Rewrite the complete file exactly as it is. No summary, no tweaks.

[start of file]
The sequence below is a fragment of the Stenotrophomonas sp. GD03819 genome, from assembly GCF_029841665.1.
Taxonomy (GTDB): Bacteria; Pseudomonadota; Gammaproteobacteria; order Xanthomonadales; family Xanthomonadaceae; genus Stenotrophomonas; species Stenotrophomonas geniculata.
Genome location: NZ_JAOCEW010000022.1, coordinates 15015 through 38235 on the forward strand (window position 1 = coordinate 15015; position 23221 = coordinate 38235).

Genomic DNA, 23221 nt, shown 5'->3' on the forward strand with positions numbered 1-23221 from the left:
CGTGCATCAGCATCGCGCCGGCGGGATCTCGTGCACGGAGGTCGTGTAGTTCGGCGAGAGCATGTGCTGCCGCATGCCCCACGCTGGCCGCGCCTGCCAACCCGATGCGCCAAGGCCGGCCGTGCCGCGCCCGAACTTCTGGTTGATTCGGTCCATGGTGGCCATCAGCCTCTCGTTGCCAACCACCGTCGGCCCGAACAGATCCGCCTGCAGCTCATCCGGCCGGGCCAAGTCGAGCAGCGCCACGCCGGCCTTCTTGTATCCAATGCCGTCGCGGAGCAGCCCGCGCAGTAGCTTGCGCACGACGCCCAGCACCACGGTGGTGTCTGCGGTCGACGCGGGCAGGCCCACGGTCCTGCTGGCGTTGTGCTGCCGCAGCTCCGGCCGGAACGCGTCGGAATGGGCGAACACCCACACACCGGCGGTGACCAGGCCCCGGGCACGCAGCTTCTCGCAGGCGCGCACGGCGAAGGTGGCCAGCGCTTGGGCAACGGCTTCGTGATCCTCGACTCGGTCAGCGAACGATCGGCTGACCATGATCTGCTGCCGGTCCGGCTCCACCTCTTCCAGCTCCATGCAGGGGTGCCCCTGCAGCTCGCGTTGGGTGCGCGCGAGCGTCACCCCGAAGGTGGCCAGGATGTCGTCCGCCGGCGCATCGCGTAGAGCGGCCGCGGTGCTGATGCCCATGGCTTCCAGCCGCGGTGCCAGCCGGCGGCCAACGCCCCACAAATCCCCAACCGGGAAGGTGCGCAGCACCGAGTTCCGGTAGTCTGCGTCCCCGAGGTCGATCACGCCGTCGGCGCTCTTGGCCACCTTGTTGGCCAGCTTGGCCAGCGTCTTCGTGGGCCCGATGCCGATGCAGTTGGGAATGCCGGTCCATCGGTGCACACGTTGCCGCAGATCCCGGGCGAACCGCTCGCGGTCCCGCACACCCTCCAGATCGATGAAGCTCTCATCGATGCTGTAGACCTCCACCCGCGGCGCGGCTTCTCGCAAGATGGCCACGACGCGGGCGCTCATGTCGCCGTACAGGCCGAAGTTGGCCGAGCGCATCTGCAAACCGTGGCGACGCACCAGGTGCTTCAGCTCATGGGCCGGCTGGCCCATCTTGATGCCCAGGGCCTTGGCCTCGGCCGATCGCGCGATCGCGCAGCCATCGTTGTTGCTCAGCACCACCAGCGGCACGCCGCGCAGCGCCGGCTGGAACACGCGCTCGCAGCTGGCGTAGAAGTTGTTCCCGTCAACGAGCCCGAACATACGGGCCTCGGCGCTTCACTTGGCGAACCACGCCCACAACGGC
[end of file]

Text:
The sequence below is a fragment of the Stenotrophomonas sp. GD03819 genome, from assembly GCF_029841665.1.
Taxonomy (GTDB): Bacteria; Pseudomonadota; Gammaproteobacteria; order Xanthomonadales; family Xanthomonadaceae; genus Stenotrophomonas; species Stenotrophomonas geniculata.
Genome location: NZ_JAOCEW010000022.1, coordinates 15015 through 38235 on the forward strand (window position 1 = coordinate 15015; position 23221 = coordinate 38235).

Genomic DNA, 23221 nt, shown 5'->3' on the forward strand with positions numbered 1-23221 from the left:
CGTGCATCAGCATCGCGCCGGCGGGATCTCGTGCACGGAGGTCGTGTAGTTCGGCGAGAGCATGTGCTGCCGCATGCCCCACGCTGGCCGCGCCTGCCAACCCGATGCGCCAAGGCCGGCCGTGCCGCGCCCGAACTTCTGGTTGATTCGGTCCATGGTGGCCATCAGCCTCTCGTTGCCAACCACCGTCGGCCCGAACAGATCCGCCTGCAGCTCATCCGGCCGGGCCAAGTCGAGCAGCGCCACGCCGGCCTTCTTGTATCCAATGCCGTCGCGGAGCAGCCCGCGCAGTAGCTTGCGCACGACGCCCAGCACCACGGTGGTGTCTGCGGTCGACGCGGGCAGGCCCACGGTCCTGCTGGCGTTGTGCTGCCGCAGCTCCGGCCGGAACGCGTCGGAATGGGCGAACACCCACACACCGGCGGTGACCAGGCCCCGGGCACGCAGCTTCTCGCAGGCGCGCACGGCGAAGGTGGCCAGCGCTTGGGCAACGGCTTCGTGATCCTCGACTCGGTCAGCGAACGATCGGCTGACCATGATCTGCTGCCGGTCCGGCTCCACCTCTTCCAGCTCCATGCAGGGGTGCCCCTGCAGCTCGCGTTGGGTGCGCGCGAGCGTCACCCCGAAGGTGGCCAGGATGTCGTCCGCCGGCGCATCGCGTAGAGCGGCCGCGGTGCTGATGCCCATGGCTTCCAGCCGCGGTGCCAGCCGGCGGCCAACGCCCCACAAATCCCCAACCGGGAAGGTGCGCAGCACCGAGTTCCGGTAGTCTGCGTCCCCGAGGTCGATCACGCCGTCGGCGCTCTTGGCCACCTTGTTGGCCAGCTTGGCCAGCGTCTTCGTGGGCCCGATGCCGATGCAGTTGGGAATGCCGGTCCATCGGTGCACACGTTGCCGCAGATCCCGGGCGAACCGCTCGCGGTCCCGCACACCCTCCAGATCGATGAAGCTCTCATCGATGCTGTAGACCTCCACCCGCGGCGCGGCTTCTCGCAAGATGGCCACGACGCGGGCGCTCATGTCGCCGTACAGGCCGAAGTTGGCCGAGCGCATCTGCAAACCGTGGCGACGCACCAGGTGCTTCAGCTCATGGGCCGGCTGGCCCATCTTGATGCCCAGGGCCTTGGCCTCGGCCGATCGCGCGATCGCGCAGCCATCGTTGTTGCTCAGCACCACCAGCGGCACGCCGCGCAGCGCCGGCTGGAACACGCGCTCGCAGCTGGCGTAGAAGTTGTTCCCGTCAACGAGCCCGAACATACGGGCCTCGGCGCTTCACTTGGCGAACCACGCCCACAACGGC